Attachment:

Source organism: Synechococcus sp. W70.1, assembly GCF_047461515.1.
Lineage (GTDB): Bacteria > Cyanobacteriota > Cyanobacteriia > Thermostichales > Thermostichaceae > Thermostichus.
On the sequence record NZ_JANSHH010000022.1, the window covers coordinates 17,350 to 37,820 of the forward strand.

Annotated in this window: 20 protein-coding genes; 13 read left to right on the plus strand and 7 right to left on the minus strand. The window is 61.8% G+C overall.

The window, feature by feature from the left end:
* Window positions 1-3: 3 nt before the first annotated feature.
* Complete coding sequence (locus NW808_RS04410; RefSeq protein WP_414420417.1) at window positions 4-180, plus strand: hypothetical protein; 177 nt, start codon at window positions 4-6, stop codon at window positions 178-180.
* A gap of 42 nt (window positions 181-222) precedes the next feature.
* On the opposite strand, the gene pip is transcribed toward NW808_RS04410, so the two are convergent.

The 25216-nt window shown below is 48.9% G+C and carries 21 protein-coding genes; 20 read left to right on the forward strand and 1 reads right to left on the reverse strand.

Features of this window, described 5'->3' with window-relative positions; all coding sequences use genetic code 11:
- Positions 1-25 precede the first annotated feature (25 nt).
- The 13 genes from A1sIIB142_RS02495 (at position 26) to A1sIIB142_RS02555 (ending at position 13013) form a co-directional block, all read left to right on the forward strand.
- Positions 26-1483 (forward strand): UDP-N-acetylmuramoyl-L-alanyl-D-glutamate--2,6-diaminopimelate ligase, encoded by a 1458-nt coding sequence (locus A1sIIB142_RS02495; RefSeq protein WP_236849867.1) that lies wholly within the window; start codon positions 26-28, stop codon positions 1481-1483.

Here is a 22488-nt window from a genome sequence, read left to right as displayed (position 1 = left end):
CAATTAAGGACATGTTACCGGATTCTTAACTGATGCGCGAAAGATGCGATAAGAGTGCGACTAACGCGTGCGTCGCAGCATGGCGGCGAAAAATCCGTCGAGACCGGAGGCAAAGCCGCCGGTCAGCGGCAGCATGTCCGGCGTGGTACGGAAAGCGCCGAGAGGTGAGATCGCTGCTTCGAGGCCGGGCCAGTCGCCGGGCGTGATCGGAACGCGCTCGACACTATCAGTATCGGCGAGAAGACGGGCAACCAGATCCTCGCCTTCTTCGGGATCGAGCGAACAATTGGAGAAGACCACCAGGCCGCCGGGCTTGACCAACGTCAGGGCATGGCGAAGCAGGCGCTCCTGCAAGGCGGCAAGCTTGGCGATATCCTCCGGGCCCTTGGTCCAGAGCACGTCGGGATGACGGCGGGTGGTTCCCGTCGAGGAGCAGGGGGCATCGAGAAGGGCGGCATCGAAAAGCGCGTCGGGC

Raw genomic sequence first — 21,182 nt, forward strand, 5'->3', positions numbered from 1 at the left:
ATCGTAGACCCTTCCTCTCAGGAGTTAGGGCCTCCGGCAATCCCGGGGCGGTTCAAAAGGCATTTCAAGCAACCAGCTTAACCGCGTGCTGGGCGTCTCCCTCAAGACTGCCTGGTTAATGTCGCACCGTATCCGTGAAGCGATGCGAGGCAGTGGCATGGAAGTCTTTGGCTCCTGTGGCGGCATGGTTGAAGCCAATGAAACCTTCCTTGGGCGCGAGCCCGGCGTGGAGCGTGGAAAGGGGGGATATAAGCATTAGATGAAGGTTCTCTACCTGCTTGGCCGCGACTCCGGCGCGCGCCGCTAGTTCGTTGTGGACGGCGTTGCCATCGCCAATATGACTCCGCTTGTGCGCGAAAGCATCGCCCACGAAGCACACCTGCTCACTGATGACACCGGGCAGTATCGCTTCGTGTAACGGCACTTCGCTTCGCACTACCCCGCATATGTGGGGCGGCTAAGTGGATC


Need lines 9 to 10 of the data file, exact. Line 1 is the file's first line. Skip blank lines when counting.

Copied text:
* On the opposite strand, the gene pip is transcribed toward NW808_RS04410, so the two are convergent.

The 25216-nt window shown below is 48.9% G+C and carries 21 protein-coding genes; 20 read left to right on the forward strand and 1 reads right to left on the reverse strand.